Jennifer Brown grew up in a household in which royalties from music creation and performance were a crucial source of income. The Family Brown would become one of the country’s more successful recording and performing groups, and her father, as the principal songwriter, achieved several songwriting awards.

“I know what it’s like to rely on fair royalties through hard work, and I’ve seen songwriting as a career first-hand,” Brown said. “I’ll continue to work to make SOCAN the organization that our members and licensed organizations so richly deserve.”

SOCAN also recently announced the appointment of Jean-Christian Céré as Chief Membership Officer, effective June 28, 2021, and Vanessa Thomas to the role of Vice-President, Member & Industry Relations, which came into effect on June 14, 2021.

Quebec Culture and Communications Minister Nathalie Roy announced on Sunday, June 20, 2021, that only made-in-Québec music will be used from now on in the buildings of Quebec government ministries and public bodies. The Québec government’s decision is designed to  officially promote the use of Québec music, in harmony with its aims to increase the value of Québec culture, and promote local economic activity.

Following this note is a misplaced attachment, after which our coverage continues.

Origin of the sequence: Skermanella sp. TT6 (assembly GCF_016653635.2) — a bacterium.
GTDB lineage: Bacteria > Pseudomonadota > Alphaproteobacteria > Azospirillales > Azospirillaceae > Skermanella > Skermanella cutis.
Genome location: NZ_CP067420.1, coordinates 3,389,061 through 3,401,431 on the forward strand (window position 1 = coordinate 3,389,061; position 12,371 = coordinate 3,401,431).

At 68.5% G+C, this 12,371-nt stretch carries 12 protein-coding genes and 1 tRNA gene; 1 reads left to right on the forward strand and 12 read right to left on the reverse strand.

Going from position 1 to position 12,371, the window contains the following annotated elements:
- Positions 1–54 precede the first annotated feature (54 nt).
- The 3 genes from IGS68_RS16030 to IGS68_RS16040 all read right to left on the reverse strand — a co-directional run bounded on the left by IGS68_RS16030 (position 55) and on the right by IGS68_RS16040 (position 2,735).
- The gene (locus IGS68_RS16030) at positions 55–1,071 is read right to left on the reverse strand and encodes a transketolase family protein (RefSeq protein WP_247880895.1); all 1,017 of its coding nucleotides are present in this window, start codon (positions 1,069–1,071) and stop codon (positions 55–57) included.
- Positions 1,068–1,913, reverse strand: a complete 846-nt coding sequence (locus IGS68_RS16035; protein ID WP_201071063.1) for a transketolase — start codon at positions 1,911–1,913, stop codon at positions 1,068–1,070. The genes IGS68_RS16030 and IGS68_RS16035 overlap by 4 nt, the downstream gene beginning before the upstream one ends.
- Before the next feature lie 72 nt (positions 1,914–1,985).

The Culture and Communications Ministry had already established a policy to play Québec music only on its communications platforms, but the government wanted to see other ministries and organizations follow suit. Besides increasing the influence of Québec music through government agencies and communications channels, the new policy is intended to help Québec music makers earn increased performance royalties.

SOCAN worked to ensure that background music suppliers used are legally licensed to play, so that copyright holders receive what they have rightfully earned for the use of their work.